Suspect in Killing of NYC Google Worker Held on $10 Million Bail | NBC New York

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Suspect in Killing of NYC Google Worker Held on $10 Million Bail

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    NEWSLETTERS

    An arrest has been made in connection with the case of murdered jogger Vanessa Marcotte. Elysia Rodriguez reports. (Published Saturday, April 15, 2017)

    What to Know

    • Sources say Angelo Colon Ortiz, 31, was arrested Friday night in connection with the murder of Vanessa Marcotte.

    • Marcotte, a 27-year-old former Google employee, was killed while jogging near her mother's house in Princeton on Aug. 7, 2016.

    • Police said Marcotte's body was naked and partially burned. There were also signs that she had struggled with her attacker.

    A man arrested in connection with the death of a New York City woman jogging near her mother's Massachusetts home last summer was tied the crime scene through DNA and cellphone evidence, as well as eyewitness reports, prosecutors said Tuesday.

    Angelo Colon-Ortiz, 31, of Worcester, who tried to stay out of sight during his arraignment in Leominster District Court, was held on $10 million bail after his lawyer entered not guilty pleas to charges of aggravated assault and battery and assault with attempt to rape in the Aug. 7 death of 27-year-old Vanessa Marcotte.

    Prosecutor Jeffrey Travers said he requested high bail because Colon-Ortiz is expected to eventually face a murder charge in the killing of Marcotte.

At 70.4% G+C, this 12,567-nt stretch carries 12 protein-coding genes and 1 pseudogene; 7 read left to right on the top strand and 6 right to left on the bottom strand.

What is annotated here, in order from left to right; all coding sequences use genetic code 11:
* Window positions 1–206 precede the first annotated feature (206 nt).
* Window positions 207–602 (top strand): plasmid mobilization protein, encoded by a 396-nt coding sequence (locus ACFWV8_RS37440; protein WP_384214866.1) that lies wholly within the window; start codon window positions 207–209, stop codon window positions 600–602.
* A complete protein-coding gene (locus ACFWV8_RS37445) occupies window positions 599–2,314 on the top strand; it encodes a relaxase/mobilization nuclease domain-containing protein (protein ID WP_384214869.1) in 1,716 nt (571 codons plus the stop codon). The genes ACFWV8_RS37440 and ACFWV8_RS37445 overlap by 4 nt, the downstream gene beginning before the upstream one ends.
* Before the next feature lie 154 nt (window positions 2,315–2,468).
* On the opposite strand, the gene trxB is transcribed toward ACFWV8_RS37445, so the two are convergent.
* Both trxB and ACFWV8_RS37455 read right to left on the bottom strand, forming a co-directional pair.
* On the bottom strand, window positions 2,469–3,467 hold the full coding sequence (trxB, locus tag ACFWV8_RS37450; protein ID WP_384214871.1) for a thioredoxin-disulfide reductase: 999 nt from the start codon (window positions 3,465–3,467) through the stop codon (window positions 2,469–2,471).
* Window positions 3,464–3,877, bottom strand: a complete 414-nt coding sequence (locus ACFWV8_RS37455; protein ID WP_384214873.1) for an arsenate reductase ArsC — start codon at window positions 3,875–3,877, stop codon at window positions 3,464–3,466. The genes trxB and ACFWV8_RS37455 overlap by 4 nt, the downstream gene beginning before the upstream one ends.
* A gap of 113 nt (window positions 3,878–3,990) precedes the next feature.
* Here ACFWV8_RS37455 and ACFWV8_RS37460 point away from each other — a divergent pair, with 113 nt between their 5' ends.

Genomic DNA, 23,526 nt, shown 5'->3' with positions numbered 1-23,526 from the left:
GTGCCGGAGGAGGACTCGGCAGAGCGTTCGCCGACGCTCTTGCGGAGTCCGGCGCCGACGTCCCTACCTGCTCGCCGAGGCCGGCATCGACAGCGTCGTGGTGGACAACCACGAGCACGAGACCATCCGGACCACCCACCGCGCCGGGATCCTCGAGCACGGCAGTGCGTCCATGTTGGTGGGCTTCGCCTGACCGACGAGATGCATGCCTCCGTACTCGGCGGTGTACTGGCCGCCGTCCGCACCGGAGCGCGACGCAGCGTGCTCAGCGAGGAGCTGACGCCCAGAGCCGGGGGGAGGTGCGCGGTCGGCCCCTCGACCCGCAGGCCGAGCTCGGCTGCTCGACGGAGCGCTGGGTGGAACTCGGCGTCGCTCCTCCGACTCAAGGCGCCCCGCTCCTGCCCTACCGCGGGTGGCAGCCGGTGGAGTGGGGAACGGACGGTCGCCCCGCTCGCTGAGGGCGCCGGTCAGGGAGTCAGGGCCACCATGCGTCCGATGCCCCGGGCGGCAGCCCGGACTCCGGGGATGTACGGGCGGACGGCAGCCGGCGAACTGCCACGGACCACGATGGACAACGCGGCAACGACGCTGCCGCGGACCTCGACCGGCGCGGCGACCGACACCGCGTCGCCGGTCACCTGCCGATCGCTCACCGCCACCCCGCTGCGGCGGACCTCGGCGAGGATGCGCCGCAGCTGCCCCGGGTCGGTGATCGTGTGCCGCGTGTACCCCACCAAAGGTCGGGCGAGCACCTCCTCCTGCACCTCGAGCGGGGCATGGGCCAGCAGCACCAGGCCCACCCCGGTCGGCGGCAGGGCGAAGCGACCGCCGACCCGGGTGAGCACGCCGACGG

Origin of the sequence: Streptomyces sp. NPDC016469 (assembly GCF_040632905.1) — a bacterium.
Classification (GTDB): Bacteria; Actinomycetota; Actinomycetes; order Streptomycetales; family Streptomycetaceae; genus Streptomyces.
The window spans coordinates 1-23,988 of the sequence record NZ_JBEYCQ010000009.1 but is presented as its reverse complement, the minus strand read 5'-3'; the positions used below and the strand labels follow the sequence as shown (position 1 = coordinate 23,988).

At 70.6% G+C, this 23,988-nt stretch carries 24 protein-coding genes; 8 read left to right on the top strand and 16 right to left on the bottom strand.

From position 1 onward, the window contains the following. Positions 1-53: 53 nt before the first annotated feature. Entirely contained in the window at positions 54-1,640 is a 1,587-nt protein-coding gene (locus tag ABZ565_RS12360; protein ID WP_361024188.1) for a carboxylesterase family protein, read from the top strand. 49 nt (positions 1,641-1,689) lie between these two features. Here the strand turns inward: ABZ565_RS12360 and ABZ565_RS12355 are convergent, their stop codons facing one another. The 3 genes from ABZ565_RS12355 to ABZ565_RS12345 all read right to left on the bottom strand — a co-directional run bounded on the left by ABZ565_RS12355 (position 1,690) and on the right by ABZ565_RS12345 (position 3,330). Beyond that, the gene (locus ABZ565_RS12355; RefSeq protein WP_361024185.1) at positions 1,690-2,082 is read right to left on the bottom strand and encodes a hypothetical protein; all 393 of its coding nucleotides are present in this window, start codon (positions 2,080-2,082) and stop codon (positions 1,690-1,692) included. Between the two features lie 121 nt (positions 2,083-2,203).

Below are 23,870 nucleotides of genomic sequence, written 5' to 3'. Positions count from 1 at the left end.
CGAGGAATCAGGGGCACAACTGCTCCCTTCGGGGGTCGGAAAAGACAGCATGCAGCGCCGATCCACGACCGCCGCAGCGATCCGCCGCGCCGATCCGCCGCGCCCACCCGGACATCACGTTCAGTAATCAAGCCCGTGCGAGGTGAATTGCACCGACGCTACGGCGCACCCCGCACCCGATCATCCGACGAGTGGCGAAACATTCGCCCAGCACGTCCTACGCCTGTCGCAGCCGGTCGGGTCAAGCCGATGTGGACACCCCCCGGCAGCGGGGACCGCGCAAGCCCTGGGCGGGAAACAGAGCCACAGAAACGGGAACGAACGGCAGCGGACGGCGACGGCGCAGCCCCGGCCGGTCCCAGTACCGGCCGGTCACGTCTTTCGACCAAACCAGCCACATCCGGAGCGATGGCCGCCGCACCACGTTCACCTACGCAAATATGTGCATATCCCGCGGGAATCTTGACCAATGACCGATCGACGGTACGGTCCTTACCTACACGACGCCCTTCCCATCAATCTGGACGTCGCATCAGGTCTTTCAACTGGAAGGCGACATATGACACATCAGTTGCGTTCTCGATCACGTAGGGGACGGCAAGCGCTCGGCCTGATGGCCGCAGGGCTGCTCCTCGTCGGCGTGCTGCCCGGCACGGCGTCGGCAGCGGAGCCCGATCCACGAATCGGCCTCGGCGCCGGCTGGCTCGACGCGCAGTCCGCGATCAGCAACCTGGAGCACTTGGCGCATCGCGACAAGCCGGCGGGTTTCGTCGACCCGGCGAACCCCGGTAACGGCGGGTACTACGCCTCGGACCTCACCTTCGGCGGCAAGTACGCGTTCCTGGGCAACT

Marcotte's body was found in the woods several hours after she failed to return from a run to her mother's home in Princeton, about 40 miles west of Boston.

    A passer-by saw a man prosecutors allege was Ortiz-Colon holding a cellphone and standing next to a dark-colored SUV with its hood up at about 12:45 p.m. the day Marcotte disappeared and near where her body was discovered, Travers said. That witness saw the same vehicle just after 2 p.m.

    Colon-Ortiz was a driver for a third-party company that provides trucking services for FedEx, and was familiar with Princeton and surrounding towns, Travers said, although it does not appear he was working at the time Marcotte disappeared. Cellphone records indicate he was in the area.

    Colon-Ortiz was also tied to Marcotte's death through DNA left on the victim's hands, likely during a struggle with her attacker, prosecutors said.

    A state trooper recently spotted a similar SUV with a driver who matched the description of the suspect, Travers said.

    The trooper made note of the license plate number and visited Colon-Ortiz's home, talked to his wife, and left a business card, asking him to call. When Colon-Ortiz didn't respond, the trooper returned to the home and obtained a voluntary DNA sample, Travers said.

    That sample was determined to be a match with the DNA found on Marcotte. The odds of a similar match are 1 in 108.3 quadrillion, Travers said.

    Edward Ryan, Colon-Ortiz's attorney, questioned the way the DNA sample was acquired. His client is not proficient in English and may not have understood what he was being asked.

    "We're going to examine the circumstances under which he surrendered his DNA," Ryan said.

    His client, a married father, has no criminal record, he said.

    Ryan reserved the right to seek lower bail at a future date.

    Prosecutors have been in touch with federal immigration officials to determine Ortiz-Colon's immigration status. He had a Puerto Rico driver's license issued in 2014.

    Ortiz-Colon moved to Massachusetts from Puerto Rico about a year ago and there is "no question" he is a U.S. citizen, Ryan said.

    Members of Marcotte's family were in court, but did not comment.

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